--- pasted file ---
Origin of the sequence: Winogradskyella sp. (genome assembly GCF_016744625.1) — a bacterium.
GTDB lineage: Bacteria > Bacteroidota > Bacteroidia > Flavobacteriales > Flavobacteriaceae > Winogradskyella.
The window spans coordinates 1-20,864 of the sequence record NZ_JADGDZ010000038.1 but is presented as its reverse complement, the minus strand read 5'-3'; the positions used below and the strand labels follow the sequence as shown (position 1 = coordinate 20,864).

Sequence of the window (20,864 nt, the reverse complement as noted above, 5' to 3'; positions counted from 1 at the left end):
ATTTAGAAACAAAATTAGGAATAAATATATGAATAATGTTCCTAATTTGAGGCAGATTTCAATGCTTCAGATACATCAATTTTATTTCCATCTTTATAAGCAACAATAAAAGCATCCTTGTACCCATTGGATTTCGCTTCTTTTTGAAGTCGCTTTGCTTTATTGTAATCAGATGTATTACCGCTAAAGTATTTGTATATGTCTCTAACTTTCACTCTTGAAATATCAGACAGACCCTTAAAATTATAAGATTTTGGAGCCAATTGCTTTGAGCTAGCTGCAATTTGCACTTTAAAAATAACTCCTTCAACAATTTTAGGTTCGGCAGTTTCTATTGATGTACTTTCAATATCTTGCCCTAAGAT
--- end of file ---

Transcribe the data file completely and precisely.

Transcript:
Origin of the sequence: Winogradskyella sp. (genome assembly GCF_016744625.1) — a bacterium.
GTDB lineage: Bacteria > Bacteroidota > Bacteroidia > Flavobacteriales > Flavobacteriaceae > Winogradskyella.
The window spans coordinates 1-20,864 of the sequence record NZ_JADGDZ010000038.1 but is presented as its reverse complement, the minus strand read 5'-3'; the positions used below and the strand labels follow the sequence as shown (position 1 = coordinate 20,864).

Sequence of the window (20,864 nt, the reverse complement as noted above, 5' to 3'; positions counted from 1 at the left end):
ATTTAGAAACAAAATTAGGAATAAATATATGAATAATGTTCCTAATTTGAGGCAGATTTCAATGCTTCAGATACATCAATTTTATTTCCATCTTTATAAGCAACAATAAAAGCATCCTTGTACCCATTGGATTTCGCTTCTTTTTGAAGTCGCTTTGCTTTATTGTAATCAGATGTATTACCGCTAAAGTATTTGTATATGTCTCTAACTTTCACTCTTGAAATATCAGACAGACCCTTAAAATTATAAGATTTTGGAGCCAATTGCTTTGAGCTAGCTGCAATTTGCACTTTAAAAATAACTCCTTCAACAATTTTAGGTTCGGCAGTTTCTATTGATGTACTTTCAATATCTTGCCCTAAGAT